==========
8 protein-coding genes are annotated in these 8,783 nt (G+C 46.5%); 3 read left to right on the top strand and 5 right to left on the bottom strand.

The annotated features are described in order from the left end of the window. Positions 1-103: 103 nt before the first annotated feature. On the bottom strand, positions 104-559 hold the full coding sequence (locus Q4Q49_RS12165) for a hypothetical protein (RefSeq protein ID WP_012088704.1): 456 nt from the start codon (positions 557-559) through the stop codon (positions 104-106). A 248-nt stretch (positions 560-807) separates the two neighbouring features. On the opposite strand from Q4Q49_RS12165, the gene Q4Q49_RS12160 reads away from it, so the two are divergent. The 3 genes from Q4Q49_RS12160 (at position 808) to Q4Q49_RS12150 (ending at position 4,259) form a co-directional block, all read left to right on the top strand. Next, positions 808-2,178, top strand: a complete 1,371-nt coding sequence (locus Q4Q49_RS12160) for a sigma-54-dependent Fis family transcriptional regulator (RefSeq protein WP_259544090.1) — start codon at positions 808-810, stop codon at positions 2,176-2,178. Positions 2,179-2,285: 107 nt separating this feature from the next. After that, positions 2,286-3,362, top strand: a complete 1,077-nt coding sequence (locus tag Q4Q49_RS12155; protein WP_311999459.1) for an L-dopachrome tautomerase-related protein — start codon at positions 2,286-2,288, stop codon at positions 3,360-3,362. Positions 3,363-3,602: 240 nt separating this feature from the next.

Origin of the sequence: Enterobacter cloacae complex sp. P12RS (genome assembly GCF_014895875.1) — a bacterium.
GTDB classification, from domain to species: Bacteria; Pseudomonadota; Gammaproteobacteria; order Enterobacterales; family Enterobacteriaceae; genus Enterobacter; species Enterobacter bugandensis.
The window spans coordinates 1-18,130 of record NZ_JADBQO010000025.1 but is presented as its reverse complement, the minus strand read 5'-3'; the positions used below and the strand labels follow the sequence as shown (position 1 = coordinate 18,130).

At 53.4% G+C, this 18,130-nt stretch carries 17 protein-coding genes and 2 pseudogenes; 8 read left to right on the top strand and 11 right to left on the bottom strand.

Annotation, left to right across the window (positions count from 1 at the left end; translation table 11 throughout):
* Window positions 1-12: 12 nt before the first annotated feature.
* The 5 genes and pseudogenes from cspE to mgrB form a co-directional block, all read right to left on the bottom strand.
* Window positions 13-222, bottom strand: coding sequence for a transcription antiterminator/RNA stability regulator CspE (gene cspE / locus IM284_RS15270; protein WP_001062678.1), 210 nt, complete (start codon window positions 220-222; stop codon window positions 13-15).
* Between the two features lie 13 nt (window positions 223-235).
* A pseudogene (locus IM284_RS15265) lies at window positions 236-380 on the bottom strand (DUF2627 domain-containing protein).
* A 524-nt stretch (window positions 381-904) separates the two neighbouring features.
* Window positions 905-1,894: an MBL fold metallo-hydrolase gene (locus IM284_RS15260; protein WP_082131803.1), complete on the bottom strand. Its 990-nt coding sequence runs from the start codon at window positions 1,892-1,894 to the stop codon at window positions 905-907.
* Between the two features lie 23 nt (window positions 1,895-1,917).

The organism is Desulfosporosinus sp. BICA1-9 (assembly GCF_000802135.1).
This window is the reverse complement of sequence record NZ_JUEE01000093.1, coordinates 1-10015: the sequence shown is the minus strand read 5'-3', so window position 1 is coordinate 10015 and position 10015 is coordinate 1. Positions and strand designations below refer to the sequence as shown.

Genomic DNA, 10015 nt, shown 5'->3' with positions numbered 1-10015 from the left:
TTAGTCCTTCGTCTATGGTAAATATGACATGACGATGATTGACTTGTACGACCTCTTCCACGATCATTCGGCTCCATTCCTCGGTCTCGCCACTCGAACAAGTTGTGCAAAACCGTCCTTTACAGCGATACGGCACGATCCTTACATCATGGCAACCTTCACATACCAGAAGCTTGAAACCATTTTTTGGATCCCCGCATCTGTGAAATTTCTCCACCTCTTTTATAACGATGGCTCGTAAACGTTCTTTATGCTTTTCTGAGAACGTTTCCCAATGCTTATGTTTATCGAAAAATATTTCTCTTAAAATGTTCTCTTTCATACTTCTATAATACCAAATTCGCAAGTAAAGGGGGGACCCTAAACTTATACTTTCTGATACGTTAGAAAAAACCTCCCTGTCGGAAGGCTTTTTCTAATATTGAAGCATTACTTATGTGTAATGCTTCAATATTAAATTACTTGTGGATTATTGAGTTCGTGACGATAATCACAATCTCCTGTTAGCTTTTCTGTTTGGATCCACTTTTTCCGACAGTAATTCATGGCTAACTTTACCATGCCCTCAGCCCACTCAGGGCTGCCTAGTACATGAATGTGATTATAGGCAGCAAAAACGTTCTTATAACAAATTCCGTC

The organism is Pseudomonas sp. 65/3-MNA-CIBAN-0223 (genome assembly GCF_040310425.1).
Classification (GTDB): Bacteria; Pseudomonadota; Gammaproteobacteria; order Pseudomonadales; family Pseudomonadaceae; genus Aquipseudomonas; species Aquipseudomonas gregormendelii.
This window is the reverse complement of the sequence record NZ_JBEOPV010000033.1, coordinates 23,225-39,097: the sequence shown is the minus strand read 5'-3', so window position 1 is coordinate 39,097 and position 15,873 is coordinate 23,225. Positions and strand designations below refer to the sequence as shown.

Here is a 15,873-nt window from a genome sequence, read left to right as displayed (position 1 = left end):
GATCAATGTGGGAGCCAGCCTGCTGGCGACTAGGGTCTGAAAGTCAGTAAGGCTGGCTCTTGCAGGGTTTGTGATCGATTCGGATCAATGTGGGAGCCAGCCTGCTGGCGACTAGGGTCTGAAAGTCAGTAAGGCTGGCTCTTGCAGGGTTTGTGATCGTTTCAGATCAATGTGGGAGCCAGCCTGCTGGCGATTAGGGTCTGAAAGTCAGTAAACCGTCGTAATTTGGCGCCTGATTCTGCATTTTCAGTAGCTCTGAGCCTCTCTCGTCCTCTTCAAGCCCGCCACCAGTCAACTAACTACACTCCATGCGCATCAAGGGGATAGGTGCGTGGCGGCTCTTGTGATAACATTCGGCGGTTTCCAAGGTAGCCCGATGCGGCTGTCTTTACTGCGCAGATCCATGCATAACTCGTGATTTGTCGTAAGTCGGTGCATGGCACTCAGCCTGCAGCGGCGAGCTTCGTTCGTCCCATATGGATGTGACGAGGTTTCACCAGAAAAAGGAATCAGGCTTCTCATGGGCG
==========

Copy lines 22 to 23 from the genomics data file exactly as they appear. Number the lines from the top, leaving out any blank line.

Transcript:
This window is the reverse complement of the sequence record NZ_JBEOPV010000033.1, coordinates 23,225-39,097: the sequence shown is the minus strand read 5'-3', so window position 1 is coordinate 39,097 and position 15,873 is coordinate 23,225. Positions and strand designations below refer to the sequence as shown.

Here is a 15,873-nt window from a genome sequence, read left to right as displayed (position 1 = left end):